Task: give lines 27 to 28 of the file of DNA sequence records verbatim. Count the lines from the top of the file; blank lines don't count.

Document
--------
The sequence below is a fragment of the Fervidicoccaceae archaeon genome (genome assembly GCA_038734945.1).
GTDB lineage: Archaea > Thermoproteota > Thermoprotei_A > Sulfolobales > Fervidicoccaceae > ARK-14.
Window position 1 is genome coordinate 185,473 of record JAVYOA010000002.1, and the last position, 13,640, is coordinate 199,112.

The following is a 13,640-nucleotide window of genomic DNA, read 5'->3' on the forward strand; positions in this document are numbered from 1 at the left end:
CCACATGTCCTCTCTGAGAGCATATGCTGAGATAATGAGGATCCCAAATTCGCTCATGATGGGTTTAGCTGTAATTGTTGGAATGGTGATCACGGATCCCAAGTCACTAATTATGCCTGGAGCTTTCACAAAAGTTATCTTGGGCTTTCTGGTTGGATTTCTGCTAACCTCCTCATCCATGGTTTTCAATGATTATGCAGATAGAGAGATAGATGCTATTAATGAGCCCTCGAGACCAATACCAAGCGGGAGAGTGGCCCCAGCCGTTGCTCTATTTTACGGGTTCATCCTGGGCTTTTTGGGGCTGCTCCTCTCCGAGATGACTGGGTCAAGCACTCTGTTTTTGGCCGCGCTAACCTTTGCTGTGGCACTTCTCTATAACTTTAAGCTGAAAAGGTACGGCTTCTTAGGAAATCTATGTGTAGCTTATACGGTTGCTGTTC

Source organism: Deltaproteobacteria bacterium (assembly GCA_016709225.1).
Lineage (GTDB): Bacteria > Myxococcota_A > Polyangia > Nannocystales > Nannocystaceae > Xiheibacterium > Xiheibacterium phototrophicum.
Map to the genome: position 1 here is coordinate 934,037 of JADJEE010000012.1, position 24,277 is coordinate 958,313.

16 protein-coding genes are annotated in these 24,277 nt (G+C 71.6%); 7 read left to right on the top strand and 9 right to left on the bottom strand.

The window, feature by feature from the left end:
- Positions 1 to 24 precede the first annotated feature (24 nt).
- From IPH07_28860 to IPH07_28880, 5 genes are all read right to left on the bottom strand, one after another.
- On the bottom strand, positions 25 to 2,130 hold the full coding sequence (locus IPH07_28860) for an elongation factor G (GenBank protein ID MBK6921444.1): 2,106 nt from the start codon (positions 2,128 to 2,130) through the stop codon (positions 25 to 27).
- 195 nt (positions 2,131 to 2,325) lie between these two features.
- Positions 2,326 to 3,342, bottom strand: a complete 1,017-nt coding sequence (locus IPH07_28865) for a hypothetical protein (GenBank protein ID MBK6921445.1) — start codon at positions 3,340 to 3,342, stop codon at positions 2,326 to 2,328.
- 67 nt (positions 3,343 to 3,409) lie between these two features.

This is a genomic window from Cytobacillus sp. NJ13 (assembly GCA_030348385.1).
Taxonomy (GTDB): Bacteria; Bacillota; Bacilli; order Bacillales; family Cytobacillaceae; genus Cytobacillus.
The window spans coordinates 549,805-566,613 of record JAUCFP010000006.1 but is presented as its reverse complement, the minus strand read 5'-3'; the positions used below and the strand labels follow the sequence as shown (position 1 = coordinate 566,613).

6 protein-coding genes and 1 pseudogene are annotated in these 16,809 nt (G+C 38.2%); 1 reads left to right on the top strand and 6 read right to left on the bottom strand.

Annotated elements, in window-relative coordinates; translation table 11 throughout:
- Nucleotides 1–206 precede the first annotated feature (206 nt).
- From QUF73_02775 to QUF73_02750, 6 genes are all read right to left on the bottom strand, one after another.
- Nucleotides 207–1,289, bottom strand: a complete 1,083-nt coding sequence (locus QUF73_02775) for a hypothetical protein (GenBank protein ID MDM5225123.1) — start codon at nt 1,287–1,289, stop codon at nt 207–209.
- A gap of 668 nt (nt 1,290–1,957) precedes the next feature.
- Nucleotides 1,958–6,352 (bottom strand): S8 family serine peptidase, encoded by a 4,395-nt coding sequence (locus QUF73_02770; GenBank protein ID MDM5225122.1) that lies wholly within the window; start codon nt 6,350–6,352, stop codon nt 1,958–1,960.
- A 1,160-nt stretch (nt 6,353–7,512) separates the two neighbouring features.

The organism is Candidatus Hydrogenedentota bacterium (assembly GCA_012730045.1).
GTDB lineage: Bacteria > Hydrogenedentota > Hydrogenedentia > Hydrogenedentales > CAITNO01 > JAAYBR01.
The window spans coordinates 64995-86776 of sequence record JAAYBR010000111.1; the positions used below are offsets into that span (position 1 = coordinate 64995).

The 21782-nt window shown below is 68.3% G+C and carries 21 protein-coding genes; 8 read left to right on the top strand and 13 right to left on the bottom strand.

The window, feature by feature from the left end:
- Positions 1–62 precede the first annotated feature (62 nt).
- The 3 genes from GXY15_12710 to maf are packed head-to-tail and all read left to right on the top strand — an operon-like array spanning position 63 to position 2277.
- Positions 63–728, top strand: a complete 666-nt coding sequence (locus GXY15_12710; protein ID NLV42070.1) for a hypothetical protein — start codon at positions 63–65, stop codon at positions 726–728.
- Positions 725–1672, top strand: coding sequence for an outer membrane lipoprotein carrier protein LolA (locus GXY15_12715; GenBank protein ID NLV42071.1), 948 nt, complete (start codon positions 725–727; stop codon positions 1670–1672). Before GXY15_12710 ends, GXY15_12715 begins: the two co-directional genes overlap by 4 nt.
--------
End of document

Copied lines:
- A 1,160-nt stretch (nt 6,353–7,512) separates the two neighbouring features.

The organism is Candidatus Hydrogenedentota bacterium (assembly GCA_012730045.1).